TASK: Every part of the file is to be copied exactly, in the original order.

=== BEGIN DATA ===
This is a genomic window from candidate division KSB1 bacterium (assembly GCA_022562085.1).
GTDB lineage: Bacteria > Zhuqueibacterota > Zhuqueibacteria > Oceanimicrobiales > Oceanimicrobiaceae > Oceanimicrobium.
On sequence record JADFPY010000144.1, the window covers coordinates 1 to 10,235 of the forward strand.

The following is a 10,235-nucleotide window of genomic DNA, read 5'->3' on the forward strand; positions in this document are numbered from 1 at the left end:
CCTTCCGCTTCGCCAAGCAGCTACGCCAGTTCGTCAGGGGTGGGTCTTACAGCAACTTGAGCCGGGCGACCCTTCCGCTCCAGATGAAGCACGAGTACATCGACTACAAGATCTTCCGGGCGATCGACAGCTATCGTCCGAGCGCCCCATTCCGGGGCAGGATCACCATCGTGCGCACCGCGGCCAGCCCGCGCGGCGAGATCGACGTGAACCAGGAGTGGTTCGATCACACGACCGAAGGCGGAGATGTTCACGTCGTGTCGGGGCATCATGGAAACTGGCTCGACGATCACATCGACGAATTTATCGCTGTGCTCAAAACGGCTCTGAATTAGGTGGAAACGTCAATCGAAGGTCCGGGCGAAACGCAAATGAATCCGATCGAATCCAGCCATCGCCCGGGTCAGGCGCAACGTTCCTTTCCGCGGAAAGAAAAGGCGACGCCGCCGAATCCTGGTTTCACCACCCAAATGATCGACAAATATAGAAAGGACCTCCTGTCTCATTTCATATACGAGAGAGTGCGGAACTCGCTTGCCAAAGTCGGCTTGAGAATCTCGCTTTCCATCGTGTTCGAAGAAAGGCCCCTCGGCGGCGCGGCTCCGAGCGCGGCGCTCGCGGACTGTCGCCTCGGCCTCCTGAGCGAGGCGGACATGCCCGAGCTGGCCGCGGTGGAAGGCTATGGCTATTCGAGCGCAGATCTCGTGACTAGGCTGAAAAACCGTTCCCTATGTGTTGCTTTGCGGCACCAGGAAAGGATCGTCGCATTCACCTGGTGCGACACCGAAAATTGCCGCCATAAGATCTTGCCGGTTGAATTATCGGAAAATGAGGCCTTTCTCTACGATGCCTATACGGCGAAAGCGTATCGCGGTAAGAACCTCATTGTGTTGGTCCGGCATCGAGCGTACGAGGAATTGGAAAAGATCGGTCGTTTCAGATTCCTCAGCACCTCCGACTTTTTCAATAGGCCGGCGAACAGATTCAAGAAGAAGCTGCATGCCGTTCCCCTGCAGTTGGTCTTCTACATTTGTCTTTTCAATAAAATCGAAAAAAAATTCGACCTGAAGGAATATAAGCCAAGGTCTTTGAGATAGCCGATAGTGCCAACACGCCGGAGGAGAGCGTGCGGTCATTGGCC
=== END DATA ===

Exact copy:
This is a genomic window from candidate division KSB1 bacterium (assembly GCA_022562085.1).
GTDB lineage: Bacteria > Zhuqueibacterota > Zhuqueibacteria > Oceanimicrobiales > Oceanimicrobiaceae > Oceanimicrobium.
On sequence record JADFPY010000144.1, the window covers coordinates 1 to 10,235 of the forward strand.

The following is a 10,235-nucleotide window of genomic DNA, read 5'->3' on the forward strand; positions in this document are numbered from 1 at the left end:
CCTTCCGCTTCGCCAAGCAGCTACGCCAGTTCGTCAGGGGTGGGTCTTACAGCAACTTGAGCCGGGCGACCCTTCCGCTCCAGATGAAGCACGAGTACATCGACTACAAGATCTTCCGGGCGATCGACAGCTATCGTCCGAGCGCCCCATTCCGGGGCAGGATCACCATCGTGCGCACCGCGGCCAGCCCGCGCGGCGAGATCGACGTGAACCAGGAGTGGTTCGATCACACGACCGAAGGCGGAGATGTTCACGTCGTGTCGGGGCATCATGGAAACTGGCTCGACGATCACATCGACGAATTTATCGCTGTGCTCAAAACGGCTCTGAATTAGGTGGAAACGTCAATCGAAGGTCCGGGCGAAACGCAAATGAATCCGATCGAATCCAGCCATCGCCCGGGTCAGGCGCAACGTTCCTTTCCGCGGAAAGAAAAGGCGACGCCGCCGAATCCTGGTTTCACCACCCAAATGATCGACAAATATAGAAAGGACCTCCTGTCTCATTTCATATACGAGAGAGTGCGGAACTCGCTTGCCAAAGTCGGCTTGAGAATCTCGCTTTCCATCGTGTTCGAAGAAAGGCCCCTCGGCGGCGCGGCTCCGAGCGCGGCGCTCGCGGACTGTCGCCTCGGCCTCCTGAGCGAGGCGGACATGCCCGAGCTGGCCGCGGTGGAAGGCTATGGCTATTCGAGCGCAGATCTCGTGACTAGGCTGAAAAACCGTTCCCTATGTGTTGCTTTGCGGCACCAGGAAAGGATCGTCGCATTCACCTGGTGCGACACCGAAAATTGCCGCCATAAGATCTTGCCGGTTGAATTATCGGAAAATGAGGCCTTTCTCTACGATGCCTATACGGCGAAAGCGTATCGCGGTAAGAACCTCATTGTGTTGGTCCGGCATCGAGCGTACGAGGAATTGGAAAAGATCGGTCGTTTCAGATTCCTCAGCACCTCCGACTTTTTCAATAGGCCGGCGAACAGATTCAAGAAGAAGCTGCATGCCGTTCCCCTGCAGTTGGTCTTCTACATTTGTCTTTTCAATAAAATCGAAAAAAAATTCGACCTGAAGGAATATAAGCCAAGGTCTTTGAGATAGCCGATAGTGCCAACACGCCGGAGGAGAGCGTGCGGTCATTGGCC